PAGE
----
Teacherscribe’s Teaching Tip #21
One of the books from my summer reading list was by Tim Elmore’s Generation iY.
In his book, Elmore clearly loves acronyms, which might just turn off every single teacher who reads his book, but if you can put up with them, they really are interesting and worth your time.
One of his acronyms that applies to this generation is “EPIC.” Emore states that this is an EPIC generation in several ways.
Here is how that breaks down. I’ll also look at how each term has implications for us as teachers.
I – Imagre rich.
Our students were raised on images. They have been exposed to far more images than any generation in the history of the world. In fact, today more images are shared than words. The days of letters are waning. Image is king.
Now that doesn’t mean I’m anti letters and writing. Not at all. I’m just trying to be hyper-aware that the vast majority of my students are visual learners. So me putting up a slideshow with 250 words in 12 font on it is a terrible way to present information to them.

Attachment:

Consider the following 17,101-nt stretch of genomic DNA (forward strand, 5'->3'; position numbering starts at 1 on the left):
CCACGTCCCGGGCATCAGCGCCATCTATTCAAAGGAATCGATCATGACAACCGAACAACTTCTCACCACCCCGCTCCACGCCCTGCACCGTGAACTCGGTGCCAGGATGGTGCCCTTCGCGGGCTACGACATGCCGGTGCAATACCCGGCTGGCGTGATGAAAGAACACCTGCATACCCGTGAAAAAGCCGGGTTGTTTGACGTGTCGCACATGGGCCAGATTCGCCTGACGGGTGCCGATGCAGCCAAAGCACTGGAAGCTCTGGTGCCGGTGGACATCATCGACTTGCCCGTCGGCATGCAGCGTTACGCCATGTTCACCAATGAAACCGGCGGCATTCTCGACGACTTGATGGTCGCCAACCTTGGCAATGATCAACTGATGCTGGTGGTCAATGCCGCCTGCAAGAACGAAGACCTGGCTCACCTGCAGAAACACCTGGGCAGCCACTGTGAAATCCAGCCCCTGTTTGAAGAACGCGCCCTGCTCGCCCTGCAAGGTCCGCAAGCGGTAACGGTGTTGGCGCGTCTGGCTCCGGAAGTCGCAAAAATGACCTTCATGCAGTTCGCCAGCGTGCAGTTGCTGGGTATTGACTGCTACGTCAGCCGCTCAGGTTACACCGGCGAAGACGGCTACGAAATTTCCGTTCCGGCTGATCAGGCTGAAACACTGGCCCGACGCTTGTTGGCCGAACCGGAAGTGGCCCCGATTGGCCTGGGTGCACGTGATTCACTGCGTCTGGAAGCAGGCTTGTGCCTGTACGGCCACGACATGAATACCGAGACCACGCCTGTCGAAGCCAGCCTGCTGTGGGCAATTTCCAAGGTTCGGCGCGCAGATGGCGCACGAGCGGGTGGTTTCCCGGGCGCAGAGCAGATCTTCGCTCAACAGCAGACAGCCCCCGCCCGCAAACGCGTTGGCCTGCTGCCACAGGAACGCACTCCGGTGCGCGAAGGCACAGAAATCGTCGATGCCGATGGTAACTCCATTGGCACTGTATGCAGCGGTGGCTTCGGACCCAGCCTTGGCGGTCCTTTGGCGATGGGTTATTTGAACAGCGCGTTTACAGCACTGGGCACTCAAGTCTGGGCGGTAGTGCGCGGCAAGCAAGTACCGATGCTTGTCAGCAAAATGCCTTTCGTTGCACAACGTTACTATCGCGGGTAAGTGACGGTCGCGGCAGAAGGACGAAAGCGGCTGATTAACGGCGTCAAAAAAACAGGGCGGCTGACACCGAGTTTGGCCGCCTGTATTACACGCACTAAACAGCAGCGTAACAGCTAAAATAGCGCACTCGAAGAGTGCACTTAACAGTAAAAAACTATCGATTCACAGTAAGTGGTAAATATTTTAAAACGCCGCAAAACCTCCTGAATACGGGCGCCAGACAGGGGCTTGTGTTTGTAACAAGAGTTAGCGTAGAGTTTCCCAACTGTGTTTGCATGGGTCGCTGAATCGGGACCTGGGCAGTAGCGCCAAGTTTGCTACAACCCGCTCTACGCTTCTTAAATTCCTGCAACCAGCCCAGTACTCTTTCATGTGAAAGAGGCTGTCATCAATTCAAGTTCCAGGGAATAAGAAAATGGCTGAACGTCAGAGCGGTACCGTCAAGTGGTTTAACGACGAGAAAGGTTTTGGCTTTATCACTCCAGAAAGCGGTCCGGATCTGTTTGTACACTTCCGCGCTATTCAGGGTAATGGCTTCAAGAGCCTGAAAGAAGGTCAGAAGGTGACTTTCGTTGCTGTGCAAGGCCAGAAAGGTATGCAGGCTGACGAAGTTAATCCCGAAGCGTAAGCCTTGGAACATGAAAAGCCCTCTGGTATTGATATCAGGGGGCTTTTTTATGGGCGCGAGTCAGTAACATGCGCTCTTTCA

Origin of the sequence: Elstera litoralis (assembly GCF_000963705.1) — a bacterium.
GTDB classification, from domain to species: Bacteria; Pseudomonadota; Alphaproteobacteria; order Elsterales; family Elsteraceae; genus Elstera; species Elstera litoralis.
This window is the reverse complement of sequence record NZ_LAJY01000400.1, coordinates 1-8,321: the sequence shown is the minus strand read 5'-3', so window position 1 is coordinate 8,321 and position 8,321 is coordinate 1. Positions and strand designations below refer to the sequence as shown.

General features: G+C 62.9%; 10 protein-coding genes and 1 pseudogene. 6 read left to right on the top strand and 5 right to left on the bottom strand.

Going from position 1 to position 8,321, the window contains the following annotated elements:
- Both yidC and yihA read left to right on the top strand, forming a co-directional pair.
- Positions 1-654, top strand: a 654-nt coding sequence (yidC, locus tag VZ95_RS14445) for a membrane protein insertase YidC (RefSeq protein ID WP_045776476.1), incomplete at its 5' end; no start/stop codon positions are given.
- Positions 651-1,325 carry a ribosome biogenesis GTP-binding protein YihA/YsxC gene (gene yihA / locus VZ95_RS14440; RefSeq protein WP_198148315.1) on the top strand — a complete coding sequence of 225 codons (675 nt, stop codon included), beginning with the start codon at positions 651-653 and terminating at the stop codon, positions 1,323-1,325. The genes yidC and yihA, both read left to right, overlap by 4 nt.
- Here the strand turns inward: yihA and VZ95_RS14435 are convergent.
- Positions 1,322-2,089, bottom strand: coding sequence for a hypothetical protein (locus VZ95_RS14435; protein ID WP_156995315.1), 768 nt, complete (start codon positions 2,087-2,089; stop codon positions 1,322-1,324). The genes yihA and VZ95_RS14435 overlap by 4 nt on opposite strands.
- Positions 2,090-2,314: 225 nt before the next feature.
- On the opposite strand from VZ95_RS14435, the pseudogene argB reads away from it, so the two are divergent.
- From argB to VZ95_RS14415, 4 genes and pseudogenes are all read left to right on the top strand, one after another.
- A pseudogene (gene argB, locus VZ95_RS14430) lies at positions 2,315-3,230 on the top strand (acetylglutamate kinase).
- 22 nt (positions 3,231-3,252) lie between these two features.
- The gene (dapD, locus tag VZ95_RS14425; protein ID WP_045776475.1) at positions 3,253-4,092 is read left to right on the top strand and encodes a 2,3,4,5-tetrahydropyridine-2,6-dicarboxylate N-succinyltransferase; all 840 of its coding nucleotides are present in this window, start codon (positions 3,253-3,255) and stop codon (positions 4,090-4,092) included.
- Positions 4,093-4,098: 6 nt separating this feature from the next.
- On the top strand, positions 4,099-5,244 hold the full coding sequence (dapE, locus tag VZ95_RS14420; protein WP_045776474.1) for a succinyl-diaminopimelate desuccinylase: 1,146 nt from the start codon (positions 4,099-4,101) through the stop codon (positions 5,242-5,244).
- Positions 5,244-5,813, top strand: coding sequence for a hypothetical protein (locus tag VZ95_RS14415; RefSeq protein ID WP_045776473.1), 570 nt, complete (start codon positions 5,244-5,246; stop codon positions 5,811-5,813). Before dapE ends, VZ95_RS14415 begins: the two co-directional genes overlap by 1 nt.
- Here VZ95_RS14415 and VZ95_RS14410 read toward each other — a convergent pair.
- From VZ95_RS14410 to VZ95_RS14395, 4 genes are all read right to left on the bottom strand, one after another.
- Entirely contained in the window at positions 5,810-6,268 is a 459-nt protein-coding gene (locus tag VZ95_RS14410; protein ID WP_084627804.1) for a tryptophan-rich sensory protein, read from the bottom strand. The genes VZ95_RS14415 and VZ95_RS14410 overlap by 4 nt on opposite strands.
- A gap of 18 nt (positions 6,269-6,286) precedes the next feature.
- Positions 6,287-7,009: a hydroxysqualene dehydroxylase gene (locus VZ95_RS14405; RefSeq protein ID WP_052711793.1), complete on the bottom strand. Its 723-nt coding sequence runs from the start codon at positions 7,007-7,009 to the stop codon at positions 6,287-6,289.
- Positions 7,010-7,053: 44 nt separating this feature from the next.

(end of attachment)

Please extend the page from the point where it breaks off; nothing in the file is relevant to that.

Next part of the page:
Here are a couple ways to tweak our presentations to make them more memorable.
PechaKucha. This is a new way of presenting information. Your slideshows contain 20 images ONLY. The catch is, though, that you can only talk about each image for 20 seconds. That will make you really conscious of your word choice and what information you want to communicate. How is that a bad thing for either teacher or student?
Pechaflickr. This site allows you or your students to practice their speaking and presentation skills. You can select a topic. Then this site has several filters you can use. You can choose just 10 pictures related to your topic or 20. You can also select how long you want each picture to be displayed, so you could talk about each picture for 10 seconds or 20 seconds or even one minute.
Meme Generators. This site allows you to upload a picture and then create your own meme around it.
And since using imagery also extends beyond just notes or slideshows, here is a great blog post on ways to create visual quizzes, tests, and worksheets.